Occasionally, a dryer vent technician will also offer the additional service of opening the dryer to clean out the inside the appliance. Many dryer vent technicians leave this as a service to be performed by an appliance repair technician due to the complexity and liability of opening up a dryer. If you do have this performed by a dryer vent technician, be sure that they are experienced, licensed and insured for appliance work in addition to the vent work.
Yes, dryer vent cleaning is crucially important to be performed regularly by a qualified technician! Dryer vent cleaning is necessary to eliminate the flammable lint build up within the vent system. This build up can catch fire and spread throughout the house, restrict your dryer's ability to perform, create blockages leading to water damage and cause premature dryer repair/replacement. Often it is best to get on cleaning plan for service so this important aspect of home maintenance is not neglected.
Most dryer manufacturers recommend "regular cleanings"; the US Fire Administration recommends that you "clean lint out of the vent pipe every three months." Generally, however, a good guideline is to never go more than 1 year between dryer vent cleanings. Here at The Dryer Vent Guys we offer three cleaning plans--6 month, 9 month and 12 month discounts--but you can schedule whatever frequency works best for you.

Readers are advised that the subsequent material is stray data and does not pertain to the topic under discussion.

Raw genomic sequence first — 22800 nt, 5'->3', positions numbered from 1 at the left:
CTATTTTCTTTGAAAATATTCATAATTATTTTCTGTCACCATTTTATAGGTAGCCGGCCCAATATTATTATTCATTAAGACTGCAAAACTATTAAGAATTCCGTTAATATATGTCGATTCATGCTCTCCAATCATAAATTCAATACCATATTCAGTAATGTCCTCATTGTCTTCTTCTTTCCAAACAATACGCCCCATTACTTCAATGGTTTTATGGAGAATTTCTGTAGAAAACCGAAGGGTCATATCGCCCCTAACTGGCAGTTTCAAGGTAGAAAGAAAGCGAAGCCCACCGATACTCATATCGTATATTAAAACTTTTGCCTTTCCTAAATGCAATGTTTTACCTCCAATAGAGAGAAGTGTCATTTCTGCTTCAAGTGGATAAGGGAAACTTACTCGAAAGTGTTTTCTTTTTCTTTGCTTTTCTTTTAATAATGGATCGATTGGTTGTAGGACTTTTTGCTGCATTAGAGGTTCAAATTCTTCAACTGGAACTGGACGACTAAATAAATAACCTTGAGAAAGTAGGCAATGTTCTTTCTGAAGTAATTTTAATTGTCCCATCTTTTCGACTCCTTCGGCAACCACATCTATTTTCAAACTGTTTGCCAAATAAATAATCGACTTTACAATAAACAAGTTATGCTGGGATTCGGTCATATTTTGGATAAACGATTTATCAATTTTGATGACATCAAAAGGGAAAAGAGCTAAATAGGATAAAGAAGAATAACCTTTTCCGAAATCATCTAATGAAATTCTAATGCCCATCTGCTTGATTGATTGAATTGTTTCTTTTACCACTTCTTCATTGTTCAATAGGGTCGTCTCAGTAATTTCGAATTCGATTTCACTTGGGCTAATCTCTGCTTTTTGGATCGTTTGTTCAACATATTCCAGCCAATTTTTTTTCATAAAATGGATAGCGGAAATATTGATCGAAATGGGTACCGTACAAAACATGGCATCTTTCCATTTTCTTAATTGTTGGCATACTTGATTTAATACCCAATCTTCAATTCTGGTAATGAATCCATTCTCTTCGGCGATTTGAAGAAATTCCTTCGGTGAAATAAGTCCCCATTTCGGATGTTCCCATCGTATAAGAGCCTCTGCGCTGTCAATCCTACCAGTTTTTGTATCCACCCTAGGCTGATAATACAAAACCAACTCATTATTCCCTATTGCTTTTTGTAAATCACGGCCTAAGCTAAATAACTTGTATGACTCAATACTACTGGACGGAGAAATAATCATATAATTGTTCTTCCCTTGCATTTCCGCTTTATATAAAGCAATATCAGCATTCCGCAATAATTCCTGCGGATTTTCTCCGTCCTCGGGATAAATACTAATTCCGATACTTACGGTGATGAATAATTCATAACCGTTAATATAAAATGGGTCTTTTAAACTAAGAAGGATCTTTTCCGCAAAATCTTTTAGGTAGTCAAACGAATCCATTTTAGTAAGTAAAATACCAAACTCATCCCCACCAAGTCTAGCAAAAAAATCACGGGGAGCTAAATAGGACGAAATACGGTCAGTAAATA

The answer is often, yes! Many times your dryer vent becomes so restricted that it causes a failure within the appliance. So, yes, it is often due to your vent; and, yes, it is often your appliance. The lack of heat is a direct sign of an appliance problem (typically the heating element), but oftentimes is indirectly due to restricted ductwork causing the appliance failure in the first place. I’ve heard many customers recount that the warranty company warned that they would not cover the repair again unless the homeowner got the dryer vent professionally cleaned—otherwise the appliance can just keep failing requiring repair after repair. That is dangerous, and could be a prime situation for a fire to start.